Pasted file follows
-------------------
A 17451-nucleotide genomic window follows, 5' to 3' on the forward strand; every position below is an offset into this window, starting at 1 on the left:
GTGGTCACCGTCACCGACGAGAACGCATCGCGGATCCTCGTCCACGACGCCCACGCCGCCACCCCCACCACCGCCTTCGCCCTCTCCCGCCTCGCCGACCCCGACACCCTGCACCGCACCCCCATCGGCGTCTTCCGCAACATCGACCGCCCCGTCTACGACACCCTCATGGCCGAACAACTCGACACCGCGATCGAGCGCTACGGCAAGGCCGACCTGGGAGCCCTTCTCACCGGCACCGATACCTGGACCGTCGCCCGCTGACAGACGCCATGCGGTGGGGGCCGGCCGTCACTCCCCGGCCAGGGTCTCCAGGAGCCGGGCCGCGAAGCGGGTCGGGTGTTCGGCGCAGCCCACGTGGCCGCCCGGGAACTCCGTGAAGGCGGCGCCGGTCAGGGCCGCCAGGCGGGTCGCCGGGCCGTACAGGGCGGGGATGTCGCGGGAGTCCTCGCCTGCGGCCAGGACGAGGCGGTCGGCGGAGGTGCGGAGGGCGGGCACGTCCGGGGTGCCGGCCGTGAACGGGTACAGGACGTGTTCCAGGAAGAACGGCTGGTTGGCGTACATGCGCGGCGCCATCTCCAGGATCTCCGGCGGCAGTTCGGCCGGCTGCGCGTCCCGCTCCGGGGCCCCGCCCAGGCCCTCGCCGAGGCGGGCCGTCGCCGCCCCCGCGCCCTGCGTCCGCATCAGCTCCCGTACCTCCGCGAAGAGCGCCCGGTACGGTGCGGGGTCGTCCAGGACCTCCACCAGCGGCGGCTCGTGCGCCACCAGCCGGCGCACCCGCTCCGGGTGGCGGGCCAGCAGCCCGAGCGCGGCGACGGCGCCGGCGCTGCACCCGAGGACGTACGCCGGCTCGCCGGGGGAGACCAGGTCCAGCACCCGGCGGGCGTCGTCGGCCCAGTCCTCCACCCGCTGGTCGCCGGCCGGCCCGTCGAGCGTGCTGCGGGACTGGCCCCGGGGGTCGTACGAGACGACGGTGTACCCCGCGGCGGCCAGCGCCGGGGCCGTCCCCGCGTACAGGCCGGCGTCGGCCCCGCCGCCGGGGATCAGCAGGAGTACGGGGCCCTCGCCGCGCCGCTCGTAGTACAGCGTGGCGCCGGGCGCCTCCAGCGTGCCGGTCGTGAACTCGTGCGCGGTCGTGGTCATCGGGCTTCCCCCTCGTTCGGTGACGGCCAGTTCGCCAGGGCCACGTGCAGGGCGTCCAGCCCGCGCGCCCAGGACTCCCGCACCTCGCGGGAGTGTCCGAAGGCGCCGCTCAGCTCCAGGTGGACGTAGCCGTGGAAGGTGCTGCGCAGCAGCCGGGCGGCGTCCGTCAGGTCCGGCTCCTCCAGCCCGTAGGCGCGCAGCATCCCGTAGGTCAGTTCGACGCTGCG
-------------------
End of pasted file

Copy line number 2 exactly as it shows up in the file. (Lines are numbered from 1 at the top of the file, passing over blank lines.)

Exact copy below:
GTGGTCACCGTCACCGACGAGAACGCATCGCGGATCCTCGTCCACGACGCCCACGCCGCCACCCCCACCACCGCCTTCGCCCTCTCCCGCCTCGCCGACCCCGACACCCTGCACCGCACCCCCATCGGCGTCTTCCGCAACATCGACCGCCCCGTCTACGACACCCTCATGGCCGAACAACTCGACACCGCGATCGAGCGCTACGGCAAGGCCGACCTGGGAGCCCTTCTCACCGGCACCGATACCTGGACCGTCGCCCGCTGACAGACGCCATGCGGTGGGGGCCGGCCGTCACTCCCCGGCCAGGGTCTCCAGGAGCCGGGCCGCGAAGCGGGTCGGGTGTTCGGCGCAGCCCACGTGGCCGCCCGGGAACTCCGTGAAGGCGGCGCCGGTCAGGGCCGCCAGGCGGGTCGCCGGGCCGTACAGGGCGGGGATGTCGCGGGAGTCCTCGCCTGCGGCCAGGACGAGGCGGTCGGCGGAGGTGCGGAGGGCGGGCACGTCCGGGGTGCCGGCCGTGAACGGGTACAGGACGTGTTCCAGGAAGAACGGCTGGTTGGCGTACATGCGCGGCGCCATCTCCAGGATCTCCGGCGGCAGTTCGGCCGGCTGCGCGTCCCGCTCCGGGGCCCCGCCCAGGCCCTCGCCGAGGCGGGCCGTCGCCGCCCCCGCGCCCTGCGTCCGCATCAGCTCCCGTACCTCCGCGAAGAGCGCCCGGTACGGTGCGGGGTCGTCCAGGACCTCCACCAGCGGCGGCTCGTGCGCCACCAGCCGGCGCACCCGCTCCGGGTGGCGGGCCAGCAGCCCGAGCGCGGCGACGGCGCCGGCGCTGCACCCGAGGACGTACGCCGGCTCGCCGGGGGAGACCAGGTCCAGCACCCGGCGGGCGTCGTCGGCCCAGTCCTCCACCCGCTGGTCGCCGGCCGGCCCGTCGAGCGTGCTGCGGGACTGGCCCCGGGGGTCGTACGAGACGACGGTGTACCCCGCGGCGGCCAGCGCCGGGGCCGTCCCCGCGTACAGGCCGGCGTCGGCCCCGCCGCCGGGGATCAGCAGGAGTACGGGGCCCTCGCCGCGCCGCTCGTAGTACAGCGTGGCGCCGGGCGCCTCCAGCGTGCCGGTCGTGAACTCGTGCGCGGTCGTGGTCATCGGGCTTCCCCCTCGTTCGGTGACGGCCAGTTCGCCAGGGCCACGTGCAGGGCGTCCAGCCCGCGCGCCCAGGACTCCCGCACCTCGCGGGAGTGTCCGAAGGCGCCGCTCAGCTCCAGGTGGACGTAGCCGTGGAAGGTGCTGCGCAGCAGCCGGGCGGCGTCCGTCAGGTCCGGCTCCTCCAGCCCGTAGGCGCGCAGCATCCCGTAGGTCAGTTCGACGCTGCG